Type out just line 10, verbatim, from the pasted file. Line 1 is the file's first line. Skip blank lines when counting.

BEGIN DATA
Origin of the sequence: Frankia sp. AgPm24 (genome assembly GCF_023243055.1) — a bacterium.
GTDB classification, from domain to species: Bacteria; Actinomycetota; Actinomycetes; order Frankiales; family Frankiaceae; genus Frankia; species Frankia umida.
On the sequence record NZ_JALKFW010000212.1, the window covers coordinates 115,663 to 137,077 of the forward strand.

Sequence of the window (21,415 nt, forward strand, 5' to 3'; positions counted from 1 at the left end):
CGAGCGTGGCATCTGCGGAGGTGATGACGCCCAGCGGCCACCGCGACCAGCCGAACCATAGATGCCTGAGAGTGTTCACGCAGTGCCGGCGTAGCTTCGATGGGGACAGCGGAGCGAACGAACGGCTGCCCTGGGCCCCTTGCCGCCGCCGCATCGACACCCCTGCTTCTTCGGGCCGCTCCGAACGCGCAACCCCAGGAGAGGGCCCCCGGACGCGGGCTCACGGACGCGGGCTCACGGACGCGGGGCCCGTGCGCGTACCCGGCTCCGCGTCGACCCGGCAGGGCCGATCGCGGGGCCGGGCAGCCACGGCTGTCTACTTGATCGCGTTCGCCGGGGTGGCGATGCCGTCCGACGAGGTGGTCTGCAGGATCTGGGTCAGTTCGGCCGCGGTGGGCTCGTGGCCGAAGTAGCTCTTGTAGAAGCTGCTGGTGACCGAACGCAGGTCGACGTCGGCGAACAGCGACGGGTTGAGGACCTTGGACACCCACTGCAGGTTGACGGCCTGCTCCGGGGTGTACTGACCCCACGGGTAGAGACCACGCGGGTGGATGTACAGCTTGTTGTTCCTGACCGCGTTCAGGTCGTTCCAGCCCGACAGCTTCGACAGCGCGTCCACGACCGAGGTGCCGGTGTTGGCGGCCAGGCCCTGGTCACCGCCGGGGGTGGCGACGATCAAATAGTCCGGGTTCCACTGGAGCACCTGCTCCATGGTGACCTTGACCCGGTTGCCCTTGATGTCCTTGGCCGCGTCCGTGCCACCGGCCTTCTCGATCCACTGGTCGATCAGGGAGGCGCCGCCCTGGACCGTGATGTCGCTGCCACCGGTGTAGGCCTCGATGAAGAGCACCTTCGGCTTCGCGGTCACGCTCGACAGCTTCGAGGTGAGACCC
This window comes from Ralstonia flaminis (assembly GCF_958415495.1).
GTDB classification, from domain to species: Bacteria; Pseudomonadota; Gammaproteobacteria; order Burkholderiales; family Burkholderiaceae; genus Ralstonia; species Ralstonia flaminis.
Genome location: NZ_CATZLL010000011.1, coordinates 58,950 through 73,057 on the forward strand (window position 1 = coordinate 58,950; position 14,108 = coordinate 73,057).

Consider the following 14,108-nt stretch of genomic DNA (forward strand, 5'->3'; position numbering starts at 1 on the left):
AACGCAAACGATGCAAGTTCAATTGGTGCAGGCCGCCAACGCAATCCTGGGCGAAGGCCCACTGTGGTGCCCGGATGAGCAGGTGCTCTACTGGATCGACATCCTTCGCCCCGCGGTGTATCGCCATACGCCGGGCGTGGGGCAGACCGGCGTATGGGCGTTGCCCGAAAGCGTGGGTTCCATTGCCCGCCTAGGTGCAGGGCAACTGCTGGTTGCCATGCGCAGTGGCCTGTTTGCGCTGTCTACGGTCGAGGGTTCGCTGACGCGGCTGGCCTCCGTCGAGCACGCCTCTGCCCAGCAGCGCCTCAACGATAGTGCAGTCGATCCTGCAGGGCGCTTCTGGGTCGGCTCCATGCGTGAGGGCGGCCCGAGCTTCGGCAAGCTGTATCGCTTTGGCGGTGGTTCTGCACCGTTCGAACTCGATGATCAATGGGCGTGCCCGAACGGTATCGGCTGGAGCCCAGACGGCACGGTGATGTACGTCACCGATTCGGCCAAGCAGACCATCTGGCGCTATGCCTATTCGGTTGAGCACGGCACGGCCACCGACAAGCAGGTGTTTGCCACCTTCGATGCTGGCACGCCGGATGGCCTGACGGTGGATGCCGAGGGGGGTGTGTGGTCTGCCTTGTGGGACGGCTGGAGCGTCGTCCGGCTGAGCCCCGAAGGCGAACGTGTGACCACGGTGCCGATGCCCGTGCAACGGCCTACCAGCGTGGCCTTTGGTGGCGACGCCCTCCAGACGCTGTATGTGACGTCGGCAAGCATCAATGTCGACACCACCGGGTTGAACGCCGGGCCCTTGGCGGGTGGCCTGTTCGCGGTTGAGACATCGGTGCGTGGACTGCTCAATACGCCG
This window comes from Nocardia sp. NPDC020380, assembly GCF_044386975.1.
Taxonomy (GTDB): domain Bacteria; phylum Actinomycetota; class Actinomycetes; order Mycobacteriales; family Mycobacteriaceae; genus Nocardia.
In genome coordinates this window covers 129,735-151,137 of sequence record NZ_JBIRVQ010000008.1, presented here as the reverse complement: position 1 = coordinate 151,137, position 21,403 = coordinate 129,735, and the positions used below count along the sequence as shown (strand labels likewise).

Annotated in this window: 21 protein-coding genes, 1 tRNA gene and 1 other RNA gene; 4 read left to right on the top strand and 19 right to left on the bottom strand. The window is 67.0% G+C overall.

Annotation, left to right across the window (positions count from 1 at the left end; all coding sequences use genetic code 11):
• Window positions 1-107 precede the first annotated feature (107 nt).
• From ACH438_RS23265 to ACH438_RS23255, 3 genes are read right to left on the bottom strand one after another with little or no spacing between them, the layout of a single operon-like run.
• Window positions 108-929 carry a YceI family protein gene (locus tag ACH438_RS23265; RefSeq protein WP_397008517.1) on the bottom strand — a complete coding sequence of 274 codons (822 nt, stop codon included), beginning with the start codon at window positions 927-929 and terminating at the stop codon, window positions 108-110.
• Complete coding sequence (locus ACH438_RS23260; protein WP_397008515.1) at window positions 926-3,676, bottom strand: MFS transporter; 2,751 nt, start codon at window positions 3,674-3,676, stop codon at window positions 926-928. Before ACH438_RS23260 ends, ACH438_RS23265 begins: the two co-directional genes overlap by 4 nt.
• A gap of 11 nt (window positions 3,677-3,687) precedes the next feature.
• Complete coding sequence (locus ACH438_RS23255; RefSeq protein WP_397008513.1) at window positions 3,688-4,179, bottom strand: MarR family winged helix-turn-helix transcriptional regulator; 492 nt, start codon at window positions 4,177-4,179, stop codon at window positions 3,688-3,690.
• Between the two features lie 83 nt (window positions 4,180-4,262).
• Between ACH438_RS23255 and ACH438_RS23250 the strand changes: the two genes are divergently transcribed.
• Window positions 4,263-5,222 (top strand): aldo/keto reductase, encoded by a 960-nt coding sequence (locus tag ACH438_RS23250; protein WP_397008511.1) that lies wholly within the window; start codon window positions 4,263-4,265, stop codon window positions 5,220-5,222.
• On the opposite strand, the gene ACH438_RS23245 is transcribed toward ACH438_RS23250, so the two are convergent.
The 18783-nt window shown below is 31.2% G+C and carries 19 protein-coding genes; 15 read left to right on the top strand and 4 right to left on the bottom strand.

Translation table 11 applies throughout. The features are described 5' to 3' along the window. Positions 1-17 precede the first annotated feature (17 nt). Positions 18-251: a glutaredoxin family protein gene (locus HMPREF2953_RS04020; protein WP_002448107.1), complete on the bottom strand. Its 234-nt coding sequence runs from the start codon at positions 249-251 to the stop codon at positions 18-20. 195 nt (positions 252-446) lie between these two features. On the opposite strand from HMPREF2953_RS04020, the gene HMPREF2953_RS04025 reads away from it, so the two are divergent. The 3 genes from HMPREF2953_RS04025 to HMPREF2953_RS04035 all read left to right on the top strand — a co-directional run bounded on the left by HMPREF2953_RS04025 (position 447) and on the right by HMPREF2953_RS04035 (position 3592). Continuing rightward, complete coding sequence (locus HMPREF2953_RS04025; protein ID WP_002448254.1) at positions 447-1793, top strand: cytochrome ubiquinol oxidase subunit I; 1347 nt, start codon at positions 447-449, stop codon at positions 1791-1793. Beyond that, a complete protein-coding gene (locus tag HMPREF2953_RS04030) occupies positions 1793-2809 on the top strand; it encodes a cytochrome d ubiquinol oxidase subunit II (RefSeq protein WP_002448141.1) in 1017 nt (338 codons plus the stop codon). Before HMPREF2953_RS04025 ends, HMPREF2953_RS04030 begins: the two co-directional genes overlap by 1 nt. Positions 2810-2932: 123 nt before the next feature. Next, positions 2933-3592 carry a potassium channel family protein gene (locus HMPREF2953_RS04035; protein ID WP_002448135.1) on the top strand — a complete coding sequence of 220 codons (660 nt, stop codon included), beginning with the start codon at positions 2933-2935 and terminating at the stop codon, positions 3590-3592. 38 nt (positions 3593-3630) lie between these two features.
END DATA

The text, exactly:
AACGCAAACGATGCAAGTTCAATTGGTGCAGGCCGCCAACGCAATCCTGGGCGAAGGCCCACTGTGGTGCCCGGATGAGCAGGTGCTCTACTGGATCGACATCCTTCGCCCCGCGGTGTATCGCCATACGCCGGGCGTGGGGCAGACCGGCGTATGGGCGTTGCCCGAAAGCGTGGGTTCCATTGCCCGCCTAGGTGCAGGGCAACTGCTGGTTGCCATGCGCAGTGGCCTGTTTGCGCTGTCTACGGTCGAGGGTTCGCTGACGCGGCTGGCCTCCGTCGAGCACGCCTCTGCCCAGCAGCGCCTCAACGATAGTGCAGTCGATCCTGCAGGGCGCTTCTGGGTCGGCTCCATGCGTGAGGGCGGCCCGAGCTTCGGCAAGCTGTATCGCTTTGGCGGTGGTTCTGCACCGTTCGAACTCGATGATCAATGGGCGTGCCCGAACGGTATCGGCTGGAGCCCAGACGGCACGGTGATGTACGTCACCGATTCGGCCAAGCAGACCATCTGGCGCTATGCCTATTCGGTTGAGCACGGCACGGCCACCGACAAGCAGGTGTTTGCCACCTTCGATGCTGGCACGCCGGATGGCCTGACGGTGGATGCCGAGGGGGGTGTGTGGTCTGCCTTGTGGGACGGCTGGAGCGTCGTCCGGCTGAGCCCCGAAGGCGAACGTGTGACCACGGTGCCGATGCCCGTGCAACGGCCTACCAGCGTGGCCTTTGGTGGCGACGCCCTCCAGACGCTGTATGTGACGTCGGCAAGCATCAATGTCGACACCACCGGGTTGAACGCCGGGCCCTTGGCGGGTGGCCTGTTCGCGGTTGAGACATCGGTGCGTGGACTGCTCAATACGCCG